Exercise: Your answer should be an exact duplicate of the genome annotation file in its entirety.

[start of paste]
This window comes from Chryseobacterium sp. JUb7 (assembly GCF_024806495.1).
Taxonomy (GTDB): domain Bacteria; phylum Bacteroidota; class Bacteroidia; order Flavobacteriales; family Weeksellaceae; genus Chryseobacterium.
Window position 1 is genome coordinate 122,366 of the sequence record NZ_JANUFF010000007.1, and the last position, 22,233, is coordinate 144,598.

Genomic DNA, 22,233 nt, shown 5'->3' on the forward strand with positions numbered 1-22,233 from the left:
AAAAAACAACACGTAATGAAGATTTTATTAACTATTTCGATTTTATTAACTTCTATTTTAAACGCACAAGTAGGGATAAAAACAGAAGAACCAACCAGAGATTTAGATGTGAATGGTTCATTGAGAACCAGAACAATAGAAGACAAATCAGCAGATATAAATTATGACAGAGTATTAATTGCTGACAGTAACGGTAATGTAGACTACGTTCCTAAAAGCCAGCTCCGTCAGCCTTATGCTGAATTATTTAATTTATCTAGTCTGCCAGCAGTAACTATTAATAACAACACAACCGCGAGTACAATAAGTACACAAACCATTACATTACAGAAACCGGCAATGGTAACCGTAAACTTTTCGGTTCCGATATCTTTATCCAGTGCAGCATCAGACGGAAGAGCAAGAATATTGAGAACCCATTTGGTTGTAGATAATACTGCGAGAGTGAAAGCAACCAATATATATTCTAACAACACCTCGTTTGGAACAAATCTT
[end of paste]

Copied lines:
This window comes from Chryseobacterium sp. JUb7 (assembly GCF_024806495.1).
Taxonomy (GTDB): domain Bacteria; phylum Bacteroidota; class Bacteroidia; order Flavobacteriales; family Weeksellaceae; genus Chryseobacterium.
Window position 1 is genome coordinate 122,366 of the sequence record NZ_JANUFF010000007.1, and the last position, 22,233, is coordinate 144,598.

Genomic DNA, 22,233 nt, shown 5'->3' on the forward strand with positions numbered 1-22,233 from the left:
AAAAAACAACACGTAATGAAGATTTTATTAACTATTTCGATTTTATTAACTTCTATTTTAAACGCACAAGTAGGGATAAAAACAGAAGAACCAACCAGAGATTTAGATGTGAATGGTTCATTGAGAACCAGAACAATAGAAGACAAATCAGCAGATATAAATTATGACAGAGTATTAATTGCTGACAGTAACGGTAATGTAGACTACGTTCCTAAAAGCCAGCTCCGTCAGCCTTATGCTGAATTATTTAATTTATCTAGTCTGCCAGCAGTAACTATTAATAACAACACAACCGCGAGTACAATAAGTACACAAACCATTACATTACAGAAACCGGCAATGGTAACCGTAAACTTTTCGGTTCCGATATCTTTATCCAGTGCAGCATCAGACGGAAGAGCAAGAATATTGAGAACCCATTTGGTTGTAGATAATACTGCGAGAGTGAAAGCAACCAATATATATTCTAACAACACCTCGTTTGGAACAAATCTT